Coopers & Lybrand, auditor to both companies, said it could not sign the subsidiary's accounts until it could quantify the provisions attributed to it due to the pounds 193m shortfall in group pension funds.
However, it was happy to sign the parent company's accounts because there would be no material effect on the final figures.
The Scottish figures were only finalised at the end of last week, when the directors approved the accounts. Partners from Cooper's Glasgow office approved the accounts yesterday.
MGN's accounts, published on 22 June, showed a loss of pounds 388m and were heavily qualified. Coopers said contingent liabilities could affect MGN's financial postion. In addition, proper records had not been kept in accordance with the Companies Act.
Coopers is to be replaced as auditor by Price Waterhouse at the annual meeting next week.
The Government will this week come under increased pressure to give concrete help to Maxwell pensioners.
The Securities and Investments Board is expected to publish a critical report on the regulation of the Maxwell pension funds and Lord Goodman, the eminent lawyer, has written to Peter Lilley, the Secretary of State for Social Security, arguing that the Goverment should meet all pension entitlements and then reclaim missing assets as and when they are found.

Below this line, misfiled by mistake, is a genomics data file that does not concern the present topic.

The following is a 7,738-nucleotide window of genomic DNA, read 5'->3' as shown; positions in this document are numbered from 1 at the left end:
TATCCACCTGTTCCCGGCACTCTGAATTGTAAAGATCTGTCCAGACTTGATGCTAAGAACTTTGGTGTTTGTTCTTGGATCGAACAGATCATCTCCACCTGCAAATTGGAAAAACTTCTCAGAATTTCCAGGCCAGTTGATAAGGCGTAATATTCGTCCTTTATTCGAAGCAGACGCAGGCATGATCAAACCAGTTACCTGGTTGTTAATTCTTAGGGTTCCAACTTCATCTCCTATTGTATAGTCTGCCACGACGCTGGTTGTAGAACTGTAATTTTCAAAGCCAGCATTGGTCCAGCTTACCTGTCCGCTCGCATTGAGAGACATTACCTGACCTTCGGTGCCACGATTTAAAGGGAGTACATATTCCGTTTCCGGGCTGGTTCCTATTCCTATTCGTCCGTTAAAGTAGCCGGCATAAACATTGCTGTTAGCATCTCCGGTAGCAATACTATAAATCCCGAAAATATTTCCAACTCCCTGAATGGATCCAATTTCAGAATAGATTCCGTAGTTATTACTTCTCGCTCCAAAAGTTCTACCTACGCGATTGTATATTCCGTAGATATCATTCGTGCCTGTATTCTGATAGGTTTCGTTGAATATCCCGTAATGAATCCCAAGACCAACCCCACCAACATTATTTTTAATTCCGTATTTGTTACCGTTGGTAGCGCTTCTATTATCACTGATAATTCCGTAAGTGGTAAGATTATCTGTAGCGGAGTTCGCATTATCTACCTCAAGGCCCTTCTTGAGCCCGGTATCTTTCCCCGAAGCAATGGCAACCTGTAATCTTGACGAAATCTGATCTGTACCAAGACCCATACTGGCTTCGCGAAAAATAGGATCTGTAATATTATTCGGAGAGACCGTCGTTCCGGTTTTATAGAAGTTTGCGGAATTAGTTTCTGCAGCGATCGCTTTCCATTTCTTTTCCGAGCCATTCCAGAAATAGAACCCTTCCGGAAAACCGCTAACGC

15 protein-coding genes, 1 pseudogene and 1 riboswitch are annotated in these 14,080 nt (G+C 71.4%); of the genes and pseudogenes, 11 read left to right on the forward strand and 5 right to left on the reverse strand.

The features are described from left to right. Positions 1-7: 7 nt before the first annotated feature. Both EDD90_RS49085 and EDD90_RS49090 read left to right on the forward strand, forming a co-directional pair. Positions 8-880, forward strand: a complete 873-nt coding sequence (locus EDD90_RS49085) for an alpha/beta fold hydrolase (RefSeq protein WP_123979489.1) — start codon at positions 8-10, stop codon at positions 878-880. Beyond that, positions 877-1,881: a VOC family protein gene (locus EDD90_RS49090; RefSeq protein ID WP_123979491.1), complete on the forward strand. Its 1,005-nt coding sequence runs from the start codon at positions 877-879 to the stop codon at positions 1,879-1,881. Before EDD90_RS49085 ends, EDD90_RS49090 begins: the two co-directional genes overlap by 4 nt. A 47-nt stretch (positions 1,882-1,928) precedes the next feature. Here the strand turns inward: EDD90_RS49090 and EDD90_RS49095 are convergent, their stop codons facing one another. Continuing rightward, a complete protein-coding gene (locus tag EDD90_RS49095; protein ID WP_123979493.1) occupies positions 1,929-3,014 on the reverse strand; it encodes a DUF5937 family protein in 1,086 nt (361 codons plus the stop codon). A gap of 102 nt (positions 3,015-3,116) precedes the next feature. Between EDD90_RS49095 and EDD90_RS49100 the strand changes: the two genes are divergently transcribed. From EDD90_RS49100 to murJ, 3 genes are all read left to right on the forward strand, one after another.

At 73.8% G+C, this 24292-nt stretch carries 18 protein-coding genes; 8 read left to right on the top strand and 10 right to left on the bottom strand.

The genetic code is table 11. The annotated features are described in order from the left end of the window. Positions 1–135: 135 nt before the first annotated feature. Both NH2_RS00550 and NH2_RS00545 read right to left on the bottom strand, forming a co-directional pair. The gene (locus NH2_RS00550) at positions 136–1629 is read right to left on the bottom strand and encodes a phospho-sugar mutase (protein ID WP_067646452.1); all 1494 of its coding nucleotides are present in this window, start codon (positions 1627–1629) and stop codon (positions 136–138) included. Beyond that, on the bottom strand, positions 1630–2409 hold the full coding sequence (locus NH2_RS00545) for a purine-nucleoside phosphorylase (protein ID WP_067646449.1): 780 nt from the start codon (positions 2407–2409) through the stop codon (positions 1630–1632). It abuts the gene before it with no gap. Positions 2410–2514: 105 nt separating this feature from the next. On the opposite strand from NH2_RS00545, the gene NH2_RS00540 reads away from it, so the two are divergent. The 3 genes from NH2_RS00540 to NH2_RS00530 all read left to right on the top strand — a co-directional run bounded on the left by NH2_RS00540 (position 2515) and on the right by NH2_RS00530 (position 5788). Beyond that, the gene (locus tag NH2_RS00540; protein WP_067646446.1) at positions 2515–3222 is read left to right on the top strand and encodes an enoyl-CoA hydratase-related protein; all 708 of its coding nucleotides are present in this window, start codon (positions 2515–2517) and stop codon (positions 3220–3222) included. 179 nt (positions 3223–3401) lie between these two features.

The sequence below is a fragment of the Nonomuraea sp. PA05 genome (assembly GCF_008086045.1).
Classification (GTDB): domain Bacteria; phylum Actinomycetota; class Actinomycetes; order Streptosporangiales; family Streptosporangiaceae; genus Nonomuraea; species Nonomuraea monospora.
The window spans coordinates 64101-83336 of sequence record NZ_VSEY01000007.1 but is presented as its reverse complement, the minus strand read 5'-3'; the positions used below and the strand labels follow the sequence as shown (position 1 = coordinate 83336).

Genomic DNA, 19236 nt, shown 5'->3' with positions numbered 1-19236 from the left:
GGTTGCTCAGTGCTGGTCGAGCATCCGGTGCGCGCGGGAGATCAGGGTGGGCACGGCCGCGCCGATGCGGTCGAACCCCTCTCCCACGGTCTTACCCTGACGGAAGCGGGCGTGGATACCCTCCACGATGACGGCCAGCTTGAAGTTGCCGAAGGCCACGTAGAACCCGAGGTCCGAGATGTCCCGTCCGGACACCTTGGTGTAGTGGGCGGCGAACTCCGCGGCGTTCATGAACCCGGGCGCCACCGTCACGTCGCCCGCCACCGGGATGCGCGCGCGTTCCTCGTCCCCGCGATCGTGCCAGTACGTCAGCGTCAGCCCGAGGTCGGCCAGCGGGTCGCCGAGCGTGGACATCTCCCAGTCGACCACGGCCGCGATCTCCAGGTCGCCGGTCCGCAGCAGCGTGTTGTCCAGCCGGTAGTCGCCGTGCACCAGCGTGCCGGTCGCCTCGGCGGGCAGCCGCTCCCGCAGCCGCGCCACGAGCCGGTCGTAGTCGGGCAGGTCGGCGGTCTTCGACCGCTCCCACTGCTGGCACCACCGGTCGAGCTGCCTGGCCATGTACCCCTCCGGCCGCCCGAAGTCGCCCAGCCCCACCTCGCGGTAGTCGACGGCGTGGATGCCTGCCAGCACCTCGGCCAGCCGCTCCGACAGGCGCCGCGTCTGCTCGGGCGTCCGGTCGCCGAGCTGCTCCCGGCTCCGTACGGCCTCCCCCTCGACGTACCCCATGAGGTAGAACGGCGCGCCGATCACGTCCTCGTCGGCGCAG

In addition the deeds of the trust being set up to help Maxwell pensioners - led by Sir John Cuckney, chairman of 3i and Royal Insurance - will be formally agreed today by its board. It had been hoped that the trust would have charitable status so companies could gain tax relief on donations, but the board has decided this would make the terms of the trust too restrictive.Reuse content